Emilio Delgado (left) and Sonia Manzano (center) co-starred on "Sesame Street" for decades (along with the Count, seated on a fence). Manzano remembered Delgado in a piece for Time.
CNN  — 

Emilio Delgado, best known to generations of “Sesame Street” viewers as the patient and kind Luis, died last week at 81.

Who better to memorialize him than the actress who worked alongside him for more than 40 years?

Sonia Manzano, who for decades played Luis’ co-worker and eventual wife, Maria, remembered her late co-star as a socially conscious man dedicated to improving the portrayal of Latino characters on TV in a brief but heartfelt piece for Time.

“My nephew, who is now in his 50s, told me that as a little boy, he wanted to grow up and become a man like Luis,” Manzano said in the Time piece. “How wonderful that Emilio’s strength, warmth, and kindness were attractive enough for children to want to emulate.”

Manzano and Delgado co-starred on “Sesame Street” for decades – Manzano’s Maria and Delgado’s Luis ran the Fix-It Shop together before their characters married in 1988, in an emotional (and fictional) wedding attended by the human and Muppet residents of Sesame Street (Elmo was their ring bearer).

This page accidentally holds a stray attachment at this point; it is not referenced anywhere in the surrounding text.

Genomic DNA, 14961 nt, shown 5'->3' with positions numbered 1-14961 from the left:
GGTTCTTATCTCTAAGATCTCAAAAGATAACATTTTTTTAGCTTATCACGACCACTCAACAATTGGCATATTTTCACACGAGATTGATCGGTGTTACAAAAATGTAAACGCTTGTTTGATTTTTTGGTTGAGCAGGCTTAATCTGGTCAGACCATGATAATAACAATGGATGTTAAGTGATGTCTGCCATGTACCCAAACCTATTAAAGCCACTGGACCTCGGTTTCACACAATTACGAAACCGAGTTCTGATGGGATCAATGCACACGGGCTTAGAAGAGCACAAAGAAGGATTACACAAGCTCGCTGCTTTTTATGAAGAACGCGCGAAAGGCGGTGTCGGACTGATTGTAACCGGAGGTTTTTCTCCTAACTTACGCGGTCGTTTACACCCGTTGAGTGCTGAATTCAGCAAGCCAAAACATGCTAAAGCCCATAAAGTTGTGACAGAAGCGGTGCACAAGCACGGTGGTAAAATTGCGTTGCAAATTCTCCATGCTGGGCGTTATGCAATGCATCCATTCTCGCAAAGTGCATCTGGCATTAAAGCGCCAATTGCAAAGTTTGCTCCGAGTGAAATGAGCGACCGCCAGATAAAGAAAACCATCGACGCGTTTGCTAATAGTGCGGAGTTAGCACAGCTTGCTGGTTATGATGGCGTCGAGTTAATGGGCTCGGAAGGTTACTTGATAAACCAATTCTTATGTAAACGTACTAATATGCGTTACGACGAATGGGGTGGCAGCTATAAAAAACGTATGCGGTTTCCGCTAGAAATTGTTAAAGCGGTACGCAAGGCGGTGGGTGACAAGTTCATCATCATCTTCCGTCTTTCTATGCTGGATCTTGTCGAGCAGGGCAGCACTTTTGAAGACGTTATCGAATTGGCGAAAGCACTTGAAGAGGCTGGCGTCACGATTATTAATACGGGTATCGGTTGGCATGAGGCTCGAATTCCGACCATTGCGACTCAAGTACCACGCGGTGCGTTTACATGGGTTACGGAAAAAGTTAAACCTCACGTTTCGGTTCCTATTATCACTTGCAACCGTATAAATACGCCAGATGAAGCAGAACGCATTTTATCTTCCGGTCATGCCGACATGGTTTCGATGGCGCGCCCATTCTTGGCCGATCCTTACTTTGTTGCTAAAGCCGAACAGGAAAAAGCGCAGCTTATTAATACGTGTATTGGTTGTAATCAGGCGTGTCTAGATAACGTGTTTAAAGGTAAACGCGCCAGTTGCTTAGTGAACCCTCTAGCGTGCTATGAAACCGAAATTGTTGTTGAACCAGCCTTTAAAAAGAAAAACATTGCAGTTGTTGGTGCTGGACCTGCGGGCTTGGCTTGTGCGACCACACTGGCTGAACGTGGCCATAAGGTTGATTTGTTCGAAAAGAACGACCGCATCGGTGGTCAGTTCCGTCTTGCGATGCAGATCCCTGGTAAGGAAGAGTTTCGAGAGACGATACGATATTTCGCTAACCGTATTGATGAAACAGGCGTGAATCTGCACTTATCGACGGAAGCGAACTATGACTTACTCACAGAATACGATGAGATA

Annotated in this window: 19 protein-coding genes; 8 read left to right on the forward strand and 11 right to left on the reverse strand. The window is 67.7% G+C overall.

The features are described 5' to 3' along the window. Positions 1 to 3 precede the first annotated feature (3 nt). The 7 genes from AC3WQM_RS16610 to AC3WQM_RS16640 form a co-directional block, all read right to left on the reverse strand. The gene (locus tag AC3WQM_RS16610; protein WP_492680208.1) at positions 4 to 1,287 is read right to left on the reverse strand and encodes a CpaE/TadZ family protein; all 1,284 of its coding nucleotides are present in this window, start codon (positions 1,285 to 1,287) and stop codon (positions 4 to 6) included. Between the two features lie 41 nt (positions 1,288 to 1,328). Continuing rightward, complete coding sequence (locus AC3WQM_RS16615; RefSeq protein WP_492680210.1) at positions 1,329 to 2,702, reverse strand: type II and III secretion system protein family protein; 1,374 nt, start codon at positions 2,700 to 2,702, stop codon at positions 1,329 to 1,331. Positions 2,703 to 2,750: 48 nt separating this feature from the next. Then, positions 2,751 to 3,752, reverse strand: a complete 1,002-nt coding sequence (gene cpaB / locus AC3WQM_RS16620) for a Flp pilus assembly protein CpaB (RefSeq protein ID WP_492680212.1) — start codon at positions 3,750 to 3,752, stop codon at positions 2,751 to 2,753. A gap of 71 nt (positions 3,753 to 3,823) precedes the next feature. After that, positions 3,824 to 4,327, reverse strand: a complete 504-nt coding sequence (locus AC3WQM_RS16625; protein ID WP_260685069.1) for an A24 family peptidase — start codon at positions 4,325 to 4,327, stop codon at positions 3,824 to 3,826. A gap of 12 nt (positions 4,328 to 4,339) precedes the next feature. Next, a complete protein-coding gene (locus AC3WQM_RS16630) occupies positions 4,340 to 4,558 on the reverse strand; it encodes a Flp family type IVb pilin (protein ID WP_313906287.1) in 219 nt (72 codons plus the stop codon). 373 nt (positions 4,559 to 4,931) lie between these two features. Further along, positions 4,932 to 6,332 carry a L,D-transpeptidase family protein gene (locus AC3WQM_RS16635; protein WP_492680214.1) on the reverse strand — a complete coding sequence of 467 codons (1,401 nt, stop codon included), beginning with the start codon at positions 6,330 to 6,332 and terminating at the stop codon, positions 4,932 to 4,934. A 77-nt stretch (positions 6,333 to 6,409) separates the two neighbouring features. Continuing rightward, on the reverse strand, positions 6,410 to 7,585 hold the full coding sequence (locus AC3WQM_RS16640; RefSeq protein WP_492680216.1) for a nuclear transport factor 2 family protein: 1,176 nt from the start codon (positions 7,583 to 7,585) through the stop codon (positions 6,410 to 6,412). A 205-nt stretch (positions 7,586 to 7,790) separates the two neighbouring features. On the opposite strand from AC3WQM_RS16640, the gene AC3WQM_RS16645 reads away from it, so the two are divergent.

Manzano and Delgado (pictured with co-star Bob McGrath, left) were good friends off-screen and played a married couple on "Sesame Street."

When the “widely watched onscreen wedding” aired, Manzano said, “Latinos on television were the butt of the joke.” But the realistic and respectful portrayal of two Latino characters on a public TV series – before and after their wedding – was meaningful to viewers, she said.

“Our wedding presented flesh-and-blood Latinos wanting the same things out of life as other Americans. To love, get married, have a baby, send them to daycare, go camping,” Manzano said. “Our affection for each other came through so strongly people thought we had really gotten married.”

Both Manzano and Delgado appeared on the series from 1971 until 2015. After his stint on the series ended, Delgado joined the board of the Bayard Rustin Center for Social Justice, which highlighted his history of activism, from his early support of United Farm Workers to his work in support of Latinos in media.

“Emilio held children in high regard, saw adults as individuals, always defended the underdog, and was eternally positive,” Manzano said. “I will miss him.”